I have devoted myself and my work to calling out this specific unconscious bias at every chance I get.  It is so ingrained in our minds to think about women in a certain way, to speak about women in a certain way, that it has become auto pilot.  It just happens, and unless we call it out both in our own minds and then out loud when we hear it, it will never change.  I was even interviewed by a woman who was putting down women driven films, totally unconsciously, until I pointed it out, and she was like “OH MY GOSH”! 

I was cast last year in a movie called “I Feel Pretty” opposite Amy Schumer in a scene as the captain of her private plane.  It was a conscious decision by the filmmakers to cast against type and give that role to a woman.  On set everyone constantly referred to my co-captain, as captain, because he was a man.  People even said they assumed he was playing that role, even though I was dressed as the captain.  We shot the scene and I cheered for that very small milestone for women everywhere…. Until the movie was released in theaters.  I bought my ticket and my popcorn, ecstatic to see my role in the film and praying I didn’t land on the cutting room floor.  And although I am clearly in the scene with Amy dressed at the pilot, when the actors are all in the plane, guess what?  Yep, the captain comes on the loud speaker and it is a man’s voice!  In post production they added the voice of a man to the role I was given and played out not only on set but in the final edit.  I rest my point people, don’t even know if I need to say more! 

A big topic right now is, do we as women have to call out that we are female filmmakers, or a female director or producer.  “Isn’t that just feeding into the problem,” you might ask.  But I think we have to say it, cause if we don’t, then people will assume it is a man who holds that position.  It’s an unconscious bias that a man is the producer, director, or the owner of a production company, because it has been the norm for so long.  I don’t want to have to call myself a “female filmmaker” just like you would never call a man a “male filmmaker” but until it’s not assumed it’s a guy, then I think I have to keep saying it.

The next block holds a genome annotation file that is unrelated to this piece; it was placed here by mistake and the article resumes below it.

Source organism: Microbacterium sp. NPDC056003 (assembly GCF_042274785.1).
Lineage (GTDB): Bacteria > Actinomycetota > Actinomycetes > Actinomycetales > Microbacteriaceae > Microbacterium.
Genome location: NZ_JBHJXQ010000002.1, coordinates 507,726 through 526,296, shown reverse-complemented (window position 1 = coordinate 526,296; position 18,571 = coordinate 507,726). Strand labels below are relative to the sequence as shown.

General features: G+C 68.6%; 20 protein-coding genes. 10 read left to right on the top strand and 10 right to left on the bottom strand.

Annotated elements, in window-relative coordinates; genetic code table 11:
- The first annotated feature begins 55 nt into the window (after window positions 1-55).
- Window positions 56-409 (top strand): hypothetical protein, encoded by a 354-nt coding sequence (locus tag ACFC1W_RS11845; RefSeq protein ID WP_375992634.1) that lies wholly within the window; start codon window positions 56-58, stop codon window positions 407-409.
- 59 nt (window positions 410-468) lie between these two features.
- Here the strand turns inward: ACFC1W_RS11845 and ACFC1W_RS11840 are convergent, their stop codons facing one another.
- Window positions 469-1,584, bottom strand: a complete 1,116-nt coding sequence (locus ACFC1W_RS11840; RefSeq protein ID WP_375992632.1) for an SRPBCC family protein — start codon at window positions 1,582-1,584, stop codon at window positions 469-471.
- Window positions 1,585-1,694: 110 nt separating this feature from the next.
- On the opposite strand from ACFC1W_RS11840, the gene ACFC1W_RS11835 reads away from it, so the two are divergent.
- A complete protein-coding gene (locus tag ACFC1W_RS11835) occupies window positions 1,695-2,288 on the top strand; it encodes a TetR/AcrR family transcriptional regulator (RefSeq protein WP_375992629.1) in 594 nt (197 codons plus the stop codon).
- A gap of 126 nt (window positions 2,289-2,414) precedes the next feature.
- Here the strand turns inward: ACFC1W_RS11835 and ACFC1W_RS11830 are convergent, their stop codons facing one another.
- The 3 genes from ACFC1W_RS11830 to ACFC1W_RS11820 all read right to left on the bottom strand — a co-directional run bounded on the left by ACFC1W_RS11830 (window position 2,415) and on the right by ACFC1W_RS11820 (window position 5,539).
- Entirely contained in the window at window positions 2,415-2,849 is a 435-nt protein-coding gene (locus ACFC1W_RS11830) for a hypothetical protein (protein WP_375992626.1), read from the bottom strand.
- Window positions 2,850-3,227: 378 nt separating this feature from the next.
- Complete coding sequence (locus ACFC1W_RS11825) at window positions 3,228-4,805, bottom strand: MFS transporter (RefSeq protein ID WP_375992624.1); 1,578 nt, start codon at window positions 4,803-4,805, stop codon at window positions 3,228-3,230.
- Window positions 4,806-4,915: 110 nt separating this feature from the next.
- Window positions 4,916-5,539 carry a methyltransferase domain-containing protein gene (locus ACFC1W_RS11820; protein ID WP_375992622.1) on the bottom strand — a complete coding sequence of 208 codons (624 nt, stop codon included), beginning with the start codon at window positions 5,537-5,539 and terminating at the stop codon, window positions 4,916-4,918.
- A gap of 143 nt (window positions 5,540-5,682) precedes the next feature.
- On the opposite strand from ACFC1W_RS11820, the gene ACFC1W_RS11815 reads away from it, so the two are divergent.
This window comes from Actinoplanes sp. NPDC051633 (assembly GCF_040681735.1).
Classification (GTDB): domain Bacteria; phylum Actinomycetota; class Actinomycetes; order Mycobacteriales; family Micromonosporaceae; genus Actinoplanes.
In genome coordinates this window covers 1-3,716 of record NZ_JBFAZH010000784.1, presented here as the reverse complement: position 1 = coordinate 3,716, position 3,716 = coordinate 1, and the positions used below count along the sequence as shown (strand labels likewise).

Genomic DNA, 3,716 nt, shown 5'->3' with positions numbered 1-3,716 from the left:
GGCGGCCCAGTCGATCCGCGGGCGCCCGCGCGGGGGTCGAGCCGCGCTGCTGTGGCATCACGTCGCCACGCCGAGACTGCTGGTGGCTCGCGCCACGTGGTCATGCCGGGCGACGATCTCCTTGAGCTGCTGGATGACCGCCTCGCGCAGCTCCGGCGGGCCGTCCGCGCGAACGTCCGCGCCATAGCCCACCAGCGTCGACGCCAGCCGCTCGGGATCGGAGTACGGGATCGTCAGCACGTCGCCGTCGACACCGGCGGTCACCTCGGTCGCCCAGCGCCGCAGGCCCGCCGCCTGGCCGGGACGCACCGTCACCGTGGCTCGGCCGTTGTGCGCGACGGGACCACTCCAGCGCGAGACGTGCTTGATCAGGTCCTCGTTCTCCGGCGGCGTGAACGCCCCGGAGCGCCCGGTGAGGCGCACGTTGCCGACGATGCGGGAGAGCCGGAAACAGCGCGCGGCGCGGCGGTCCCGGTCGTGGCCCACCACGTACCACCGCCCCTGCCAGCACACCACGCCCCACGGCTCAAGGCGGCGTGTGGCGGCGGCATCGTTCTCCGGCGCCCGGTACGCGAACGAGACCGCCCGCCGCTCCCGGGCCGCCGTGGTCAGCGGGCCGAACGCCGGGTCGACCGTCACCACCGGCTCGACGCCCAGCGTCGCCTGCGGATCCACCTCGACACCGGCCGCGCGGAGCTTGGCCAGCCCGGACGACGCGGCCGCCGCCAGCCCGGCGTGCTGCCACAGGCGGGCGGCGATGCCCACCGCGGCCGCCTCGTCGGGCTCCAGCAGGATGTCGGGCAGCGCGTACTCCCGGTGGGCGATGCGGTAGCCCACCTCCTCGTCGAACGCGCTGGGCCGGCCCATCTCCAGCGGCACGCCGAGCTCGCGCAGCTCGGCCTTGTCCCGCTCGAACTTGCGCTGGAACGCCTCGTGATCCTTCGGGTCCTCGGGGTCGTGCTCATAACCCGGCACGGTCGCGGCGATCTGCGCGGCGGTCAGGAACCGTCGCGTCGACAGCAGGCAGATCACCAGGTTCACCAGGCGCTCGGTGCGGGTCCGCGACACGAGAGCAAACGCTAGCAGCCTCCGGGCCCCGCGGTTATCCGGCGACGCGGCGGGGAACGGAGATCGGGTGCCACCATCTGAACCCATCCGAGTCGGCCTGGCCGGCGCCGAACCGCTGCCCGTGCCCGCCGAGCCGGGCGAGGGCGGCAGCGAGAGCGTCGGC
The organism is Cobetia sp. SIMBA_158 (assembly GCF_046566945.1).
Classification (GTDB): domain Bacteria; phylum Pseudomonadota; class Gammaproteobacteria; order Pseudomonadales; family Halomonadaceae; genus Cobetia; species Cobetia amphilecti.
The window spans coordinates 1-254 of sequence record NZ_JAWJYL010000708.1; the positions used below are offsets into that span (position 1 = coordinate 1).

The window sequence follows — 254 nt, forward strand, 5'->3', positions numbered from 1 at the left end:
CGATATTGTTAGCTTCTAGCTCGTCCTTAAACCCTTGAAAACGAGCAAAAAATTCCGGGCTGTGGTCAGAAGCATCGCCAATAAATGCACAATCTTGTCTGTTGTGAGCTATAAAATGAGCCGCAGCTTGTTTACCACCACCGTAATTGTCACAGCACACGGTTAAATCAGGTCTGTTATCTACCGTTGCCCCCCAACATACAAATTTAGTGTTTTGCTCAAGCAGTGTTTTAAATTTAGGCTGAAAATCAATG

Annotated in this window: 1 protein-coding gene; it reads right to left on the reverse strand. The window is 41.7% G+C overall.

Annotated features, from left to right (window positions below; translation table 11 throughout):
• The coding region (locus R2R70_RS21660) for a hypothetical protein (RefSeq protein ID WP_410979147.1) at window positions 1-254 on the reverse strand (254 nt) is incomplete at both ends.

So my mission for you all is to be OVER aware of the comments towards women on a daily basis, and don’t be afraid to call it out!  Only then can we all shift this bias and create a balanced existence for ourselves and the ones to come behind us. 

Check out this amazing little girl calling out “the unconscious bias” and being part of changing the norm, that only girls want pink dolls and the boys get the superheroes.

Alexandra Boylan

About Alexandra Boylan

Alexandra Boylan (Producer, Writer, Actor, Co-Founder Mustard Seed Entertainment and Mirror Tree Productions) Alexandra is an award-winning filmmaker. MirrorTree Productions, has produced numerous feature films, including "Home Sweet Home" and "At Your Own Risk". Her company Mustard Seed Entertainment's film "Catching Faith" had a two year run on Netflix and was on the shelves of Wal-Mart. Her most recent film "Wish For Christmas" sold to Pure Flix Entertainment and Universal Studios Home Entertainment. Alexandra’s script "Switched" was awarded the winner of the Kiaros Pro MovieGuide award for best screenplay. She is the author of "Create Your Own Career in Hollywood: Advice from a struggling actress who became a successful producer" available in Kindle and print on Amazon, and is an active member of Woman in Film Los Angeles where she served on the WIF PSA Board. Alexandra co-collaborated on the book "Thriving in Hollywood!" for